In 2012, San Francisco based $1 billion enterprise, Just Inc., made it their mission to build a food system that makes it easy for people to eat well. Six years later, it seems like their team of world-class scientists and Michelin-starred chefs may just have cracked it. Their product, Just Egg, is created from mung beans and has received raving reviews. Their marketing efforts to normalize egg replacements and enable fans to demand a better breakfast by contacting their favourite food chains is certainly paying off. As of the 1st January this year they’d sold the equivalent of more than 20 million eggs. They’re also distributing in China – one of the fastest growing emerging markets – and will be launching a new range of frozen vegan egg omelettes in April this year.

The team behind Clara Foods, a fellow Silicon Valley start-up, is taking a different approach. Clara Food’s 30 under 30 CEO, Arturo Elizondo, doesn’t want consumers to have to choose between price and ethics. Thanks to a proprietary yeast fermentation process they are able to replicate the proteins found in eggs without using a single animal cell. This means clean label ingredients for a price generally cheaper than animal-based proteins and at a fraction of the environmental cost. After closing a successful Series B funding round last year, Elizondo will be working with Ingredion, a leading global ingredients company, to distribute their products across the globe.

Challenges: Price sensitivity and processed vs. natural

Despite consumers being generally willing to pay more for sustainable options, a recent survey found that 60% of consumers still consider many plant-based alternatives to be too expensive. Clara Foods aside, most whole egg replacements still have a higher price tag than their animal-based original. Recognizing this barrier, Just Egg recently acquired a new production facility, allowing it to drop its price by 35%. But at $4.99 for two portions, many consumers are still priced out of the market.  

As plant-based alternatives become increasingly normalized, consumer expectations grow - and a tension between authentic alternatives and a desire for real, minimally processed food emerges. So perhaps egg replacement entrepreneurs need to heed the lessons learned by alternative meat trailblazers? Products will need to be made from a small number of “clean” ingredients and adapt to a number of different cooking techniques – from baking to cooking and frying - to truly make it mainstream.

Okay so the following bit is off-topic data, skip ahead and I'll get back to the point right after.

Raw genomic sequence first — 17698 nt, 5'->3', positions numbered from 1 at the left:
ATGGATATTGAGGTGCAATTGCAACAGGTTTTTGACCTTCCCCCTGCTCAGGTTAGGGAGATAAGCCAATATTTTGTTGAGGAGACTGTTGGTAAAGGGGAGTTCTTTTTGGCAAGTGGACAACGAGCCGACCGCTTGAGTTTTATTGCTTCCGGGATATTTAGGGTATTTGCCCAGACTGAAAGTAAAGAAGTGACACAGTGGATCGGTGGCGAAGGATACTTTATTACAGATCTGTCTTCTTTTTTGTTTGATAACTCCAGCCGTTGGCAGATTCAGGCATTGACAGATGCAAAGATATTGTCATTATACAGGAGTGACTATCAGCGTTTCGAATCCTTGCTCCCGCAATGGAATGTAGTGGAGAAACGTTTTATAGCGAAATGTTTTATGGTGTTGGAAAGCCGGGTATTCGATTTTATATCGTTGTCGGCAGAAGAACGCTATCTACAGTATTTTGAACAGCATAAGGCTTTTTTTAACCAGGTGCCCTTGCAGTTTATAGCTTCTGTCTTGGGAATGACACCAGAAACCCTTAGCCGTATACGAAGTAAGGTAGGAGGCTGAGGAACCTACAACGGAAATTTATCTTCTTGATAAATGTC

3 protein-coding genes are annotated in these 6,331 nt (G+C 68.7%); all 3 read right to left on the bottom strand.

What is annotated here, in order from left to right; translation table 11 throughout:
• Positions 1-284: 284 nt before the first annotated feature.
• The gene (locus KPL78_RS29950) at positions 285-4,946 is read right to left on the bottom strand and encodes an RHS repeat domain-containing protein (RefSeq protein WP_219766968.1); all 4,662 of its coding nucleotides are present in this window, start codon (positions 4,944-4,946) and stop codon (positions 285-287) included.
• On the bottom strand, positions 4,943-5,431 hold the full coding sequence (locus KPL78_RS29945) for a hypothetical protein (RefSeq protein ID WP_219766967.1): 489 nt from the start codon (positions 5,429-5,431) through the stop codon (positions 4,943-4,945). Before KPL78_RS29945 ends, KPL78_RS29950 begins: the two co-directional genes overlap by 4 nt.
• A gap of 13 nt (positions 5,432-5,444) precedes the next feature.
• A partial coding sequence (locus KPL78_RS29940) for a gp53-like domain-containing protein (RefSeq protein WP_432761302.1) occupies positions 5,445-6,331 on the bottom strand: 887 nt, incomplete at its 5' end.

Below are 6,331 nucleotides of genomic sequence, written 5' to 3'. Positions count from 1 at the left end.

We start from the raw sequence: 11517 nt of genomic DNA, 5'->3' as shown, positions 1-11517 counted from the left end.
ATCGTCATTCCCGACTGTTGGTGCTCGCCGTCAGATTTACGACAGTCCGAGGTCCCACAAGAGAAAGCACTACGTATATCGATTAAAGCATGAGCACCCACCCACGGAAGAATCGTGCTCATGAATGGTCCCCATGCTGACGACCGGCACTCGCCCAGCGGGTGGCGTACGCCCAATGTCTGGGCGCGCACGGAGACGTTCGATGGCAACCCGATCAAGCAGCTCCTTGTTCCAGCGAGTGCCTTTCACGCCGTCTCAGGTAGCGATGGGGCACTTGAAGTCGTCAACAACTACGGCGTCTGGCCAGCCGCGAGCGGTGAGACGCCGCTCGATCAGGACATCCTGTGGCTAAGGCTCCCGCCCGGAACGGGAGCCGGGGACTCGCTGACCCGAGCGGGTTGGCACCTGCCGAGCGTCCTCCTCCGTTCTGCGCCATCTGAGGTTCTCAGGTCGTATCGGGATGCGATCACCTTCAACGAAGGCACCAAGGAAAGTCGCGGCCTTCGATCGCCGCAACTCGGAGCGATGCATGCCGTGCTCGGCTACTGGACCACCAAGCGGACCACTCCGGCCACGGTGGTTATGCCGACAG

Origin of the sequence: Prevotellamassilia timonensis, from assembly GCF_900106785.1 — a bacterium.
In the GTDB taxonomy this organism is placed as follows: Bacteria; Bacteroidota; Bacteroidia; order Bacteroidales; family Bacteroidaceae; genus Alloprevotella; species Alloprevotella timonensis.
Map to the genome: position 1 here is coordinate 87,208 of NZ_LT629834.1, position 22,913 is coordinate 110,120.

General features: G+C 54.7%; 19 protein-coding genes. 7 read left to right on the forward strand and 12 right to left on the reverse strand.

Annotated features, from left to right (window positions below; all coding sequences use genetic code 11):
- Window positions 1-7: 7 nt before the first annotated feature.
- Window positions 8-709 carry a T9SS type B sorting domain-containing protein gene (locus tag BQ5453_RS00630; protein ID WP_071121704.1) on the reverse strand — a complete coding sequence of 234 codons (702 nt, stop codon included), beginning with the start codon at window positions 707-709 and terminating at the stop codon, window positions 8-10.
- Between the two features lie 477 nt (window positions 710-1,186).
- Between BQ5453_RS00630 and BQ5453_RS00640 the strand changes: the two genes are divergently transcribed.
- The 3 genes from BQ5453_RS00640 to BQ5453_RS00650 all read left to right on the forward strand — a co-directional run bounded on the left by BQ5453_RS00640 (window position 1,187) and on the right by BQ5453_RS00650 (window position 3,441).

Business opportunities

Manufacturers

  • Consider using eggless substitutes to create vegan or free-from alternatives of your most popular baked goods or desserts.
  • Seek out a partnership with innovative whole egg replacement start-ups to develop the European market for vegan egg convenience products – from omelettes to breakfast burritos.

Food Service

  • Experiment with using egg replacements in your homemade baked goods or desserts to create alternative menu options for vegan or free-from customers.
  • Consider how you could include eggless alternatives into your breakfast menu to treat health and environmentally conscious consumers to some guilt-free indulgence.

Retail

  • Try adding some egg replacements to your baking range so that vegan or free-from customers can still tuck into bouncy cakes.
  • See which whole egg replacement products are distributed in your country and consider trialling them on your plant-based food shelves or directly next to the animal-based original to encourage flexitarian consumers to make the switch.